Civic Republican Political Theory and Labour Law
H. Collins, G Lester and V Mantouvalou, "Philosophical Foundations of Labor law" (Oxford, Oxford University Press, 2018) 104
34 Pages Posted: 13 May 2017 Last revised: 15 Jan 2019
Date Written: May 12, 2017
A number of justifications have been, and are, cited in favour of legal intervention in the field of labour law. The traditional approach has been to stress the role of labour laws in correcting the imbalance in bargaining power inherent within the employment relationship. Thus, "the main object of labour law has always been, and [...] will always be, to be a countervailing force to counteract the inequality of bargaining power which is inherent and must be inherent in the employment relationship" (Davies and Freedland (eds), Kahn-Freund's Labour and the Law, 3rd edition (London, Stevens, 1983)). Kahn-Freund makes the point that labour legislation has interfered in the employment relationship, e.g. to regulate terms and conditions of employment, and furnish rules on the hiring and dismissal of employees, as well as the basic work-wage bargain or the exchange of the worker's services in return for remuneration. Labour law has also indirectly provided support for the effective functioning of collective bargaining under the umbrella of 'collective laissez-faire'.
However, in the contemporary context, the concern with the correction of inequalities in bargaining power via the prophylactic of labour laws or the social practice of collective bargaining has lost much of its force. Economists have attacked the notion that legal intervention is required to offset the unequal exchange of resources between the employee and the employer. Equally, the 'inequality of bargaining power' justification for labour law has been criticised for its lack of normative precision. The premise of the correction of imbalances in bargaining strength between the worker and the employer has therefore given way to two further justifications for labour law. First, by linking labour law closely to the functioning of the labour market and thereby anchoring it firmly within a market-driven ideology, there appears a perceived need to regulate labour market failures in order to achieve efficient labour markets. Second, a continued focus on the traditional social objectives of labour law gives way to a realisation of social justice through the repulsion of the 'economic logic of the commodification of labour' (H. Collins, Employment Law, 2nd ed. (Oxford, OUP, 2010) 5). However, much like 'inequality of bargaining power', neither of these two justifications offers an all-encompassing explanation for labour law's interference in contemporary employment relationships.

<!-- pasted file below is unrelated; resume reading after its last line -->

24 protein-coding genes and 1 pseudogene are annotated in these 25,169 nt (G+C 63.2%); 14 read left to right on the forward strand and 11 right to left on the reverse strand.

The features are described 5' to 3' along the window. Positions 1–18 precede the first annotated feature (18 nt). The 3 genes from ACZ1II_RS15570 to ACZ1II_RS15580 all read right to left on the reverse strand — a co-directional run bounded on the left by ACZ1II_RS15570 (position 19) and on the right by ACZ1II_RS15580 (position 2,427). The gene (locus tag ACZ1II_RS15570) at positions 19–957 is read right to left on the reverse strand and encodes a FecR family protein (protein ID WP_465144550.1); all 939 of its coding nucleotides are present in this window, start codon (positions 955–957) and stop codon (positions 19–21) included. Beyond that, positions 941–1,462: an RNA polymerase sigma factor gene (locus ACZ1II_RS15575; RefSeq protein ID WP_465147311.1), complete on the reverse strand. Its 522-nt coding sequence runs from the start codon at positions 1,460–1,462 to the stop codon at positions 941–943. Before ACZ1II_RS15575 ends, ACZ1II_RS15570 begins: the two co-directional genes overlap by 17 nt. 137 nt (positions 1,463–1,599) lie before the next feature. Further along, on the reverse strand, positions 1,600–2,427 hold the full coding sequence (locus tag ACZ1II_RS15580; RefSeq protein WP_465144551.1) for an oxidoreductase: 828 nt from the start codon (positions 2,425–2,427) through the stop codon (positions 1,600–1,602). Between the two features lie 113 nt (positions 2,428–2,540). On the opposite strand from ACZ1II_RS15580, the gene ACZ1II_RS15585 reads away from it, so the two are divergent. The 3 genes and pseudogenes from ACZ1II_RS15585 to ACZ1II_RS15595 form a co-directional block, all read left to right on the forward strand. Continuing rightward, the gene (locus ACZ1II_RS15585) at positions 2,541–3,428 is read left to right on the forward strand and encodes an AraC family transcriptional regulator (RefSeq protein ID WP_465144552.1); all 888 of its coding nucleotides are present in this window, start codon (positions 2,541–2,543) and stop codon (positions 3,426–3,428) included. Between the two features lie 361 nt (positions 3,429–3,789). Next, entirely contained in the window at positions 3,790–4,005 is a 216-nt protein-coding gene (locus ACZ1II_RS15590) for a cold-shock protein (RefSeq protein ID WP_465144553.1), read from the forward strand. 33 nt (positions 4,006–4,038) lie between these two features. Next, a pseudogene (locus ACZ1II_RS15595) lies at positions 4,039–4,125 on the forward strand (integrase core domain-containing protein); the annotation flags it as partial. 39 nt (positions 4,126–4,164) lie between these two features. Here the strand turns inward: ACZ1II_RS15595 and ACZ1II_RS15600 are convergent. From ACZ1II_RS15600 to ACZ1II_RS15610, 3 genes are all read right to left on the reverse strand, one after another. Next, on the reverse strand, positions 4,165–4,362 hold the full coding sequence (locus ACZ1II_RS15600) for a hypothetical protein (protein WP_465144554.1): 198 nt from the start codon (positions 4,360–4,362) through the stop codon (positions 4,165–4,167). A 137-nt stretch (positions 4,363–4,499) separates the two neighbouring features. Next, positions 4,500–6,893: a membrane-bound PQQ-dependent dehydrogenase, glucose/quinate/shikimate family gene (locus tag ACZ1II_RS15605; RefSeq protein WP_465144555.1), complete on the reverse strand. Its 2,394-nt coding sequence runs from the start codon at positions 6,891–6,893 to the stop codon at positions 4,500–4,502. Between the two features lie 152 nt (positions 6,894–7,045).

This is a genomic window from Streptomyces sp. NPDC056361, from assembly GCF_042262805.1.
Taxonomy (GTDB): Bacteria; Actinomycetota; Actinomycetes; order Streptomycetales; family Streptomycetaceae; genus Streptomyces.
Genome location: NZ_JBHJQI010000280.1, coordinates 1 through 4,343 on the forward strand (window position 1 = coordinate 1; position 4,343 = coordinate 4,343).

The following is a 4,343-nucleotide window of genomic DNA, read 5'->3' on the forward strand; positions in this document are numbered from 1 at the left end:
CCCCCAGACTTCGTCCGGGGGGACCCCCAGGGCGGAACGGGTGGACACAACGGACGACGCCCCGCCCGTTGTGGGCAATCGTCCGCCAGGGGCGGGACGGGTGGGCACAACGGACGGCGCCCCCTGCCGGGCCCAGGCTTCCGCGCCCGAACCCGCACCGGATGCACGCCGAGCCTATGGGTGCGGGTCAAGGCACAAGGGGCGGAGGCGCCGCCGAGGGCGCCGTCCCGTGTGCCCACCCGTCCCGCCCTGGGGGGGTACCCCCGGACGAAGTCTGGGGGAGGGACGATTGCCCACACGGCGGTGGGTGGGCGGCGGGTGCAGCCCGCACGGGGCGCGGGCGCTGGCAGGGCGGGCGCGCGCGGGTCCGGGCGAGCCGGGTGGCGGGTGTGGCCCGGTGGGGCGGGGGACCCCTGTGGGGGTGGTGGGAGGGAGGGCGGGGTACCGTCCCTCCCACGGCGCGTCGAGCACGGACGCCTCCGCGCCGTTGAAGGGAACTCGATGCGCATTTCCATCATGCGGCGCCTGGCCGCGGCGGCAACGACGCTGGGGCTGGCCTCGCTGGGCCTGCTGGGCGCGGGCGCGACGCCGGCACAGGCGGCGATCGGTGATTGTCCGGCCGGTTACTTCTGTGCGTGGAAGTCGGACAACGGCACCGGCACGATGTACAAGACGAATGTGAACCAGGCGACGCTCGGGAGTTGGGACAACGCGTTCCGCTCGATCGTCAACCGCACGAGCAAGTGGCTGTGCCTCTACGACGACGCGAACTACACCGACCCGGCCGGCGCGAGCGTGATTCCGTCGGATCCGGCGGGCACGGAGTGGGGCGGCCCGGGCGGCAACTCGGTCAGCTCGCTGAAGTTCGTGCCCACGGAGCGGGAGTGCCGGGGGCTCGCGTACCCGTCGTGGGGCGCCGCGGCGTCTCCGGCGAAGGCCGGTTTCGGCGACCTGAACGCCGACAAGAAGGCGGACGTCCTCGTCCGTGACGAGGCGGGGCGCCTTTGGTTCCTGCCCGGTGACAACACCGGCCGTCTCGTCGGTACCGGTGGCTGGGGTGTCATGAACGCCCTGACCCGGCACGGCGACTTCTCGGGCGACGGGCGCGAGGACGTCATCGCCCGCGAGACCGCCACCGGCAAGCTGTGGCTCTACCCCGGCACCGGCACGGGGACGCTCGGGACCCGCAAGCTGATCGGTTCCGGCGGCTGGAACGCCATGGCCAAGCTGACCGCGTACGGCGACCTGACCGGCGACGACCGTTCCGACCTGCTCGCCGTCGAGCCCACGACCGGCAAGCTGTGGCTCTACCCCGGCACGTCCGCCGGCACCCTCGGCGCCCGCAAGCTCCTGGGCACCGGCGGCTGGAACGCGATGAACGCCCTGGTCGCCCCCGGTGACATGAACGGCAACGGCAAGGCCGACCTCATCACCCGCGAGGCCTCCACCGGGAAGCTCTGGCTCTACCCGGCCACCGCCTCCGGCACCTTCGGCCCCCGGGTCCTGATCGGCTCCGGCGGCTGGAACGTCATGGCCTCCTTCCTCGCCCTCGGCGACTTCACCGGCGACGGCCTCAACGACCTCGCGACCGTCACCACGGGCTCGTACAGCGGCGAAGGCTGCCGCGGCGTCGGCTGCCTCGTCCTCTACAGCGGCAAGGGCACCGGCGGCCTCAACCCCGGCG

Following a brief analysis of the various rationales for labour law and their inadequacies, this paper therefore turns to political theories of social justice and domination to give a sketch of an alternative basis for intervention in the employment relationship. The paper draws upon works by Philip Pettit and Frank Lovett in the field of civic republican political theory to explore whether the employment relationship should be treated as one of the types of social relationship which are generally characterised by domination by one party (the employer) over another (the employee). If so, then there is an argument that labour law's purpose can be defined as rules, principles and doctrines forged by the common law and shaped by domestic and international legislation which are concerned with the minimisation of the domination exerted by an employer over an employee.
Keywords: Labour Law, Employment Law, Contract of Employment, Statutory Employment Protection, Employment Rights, Labour Rights, Civic Republican Political Theory, Non-domination Theory, Liberty
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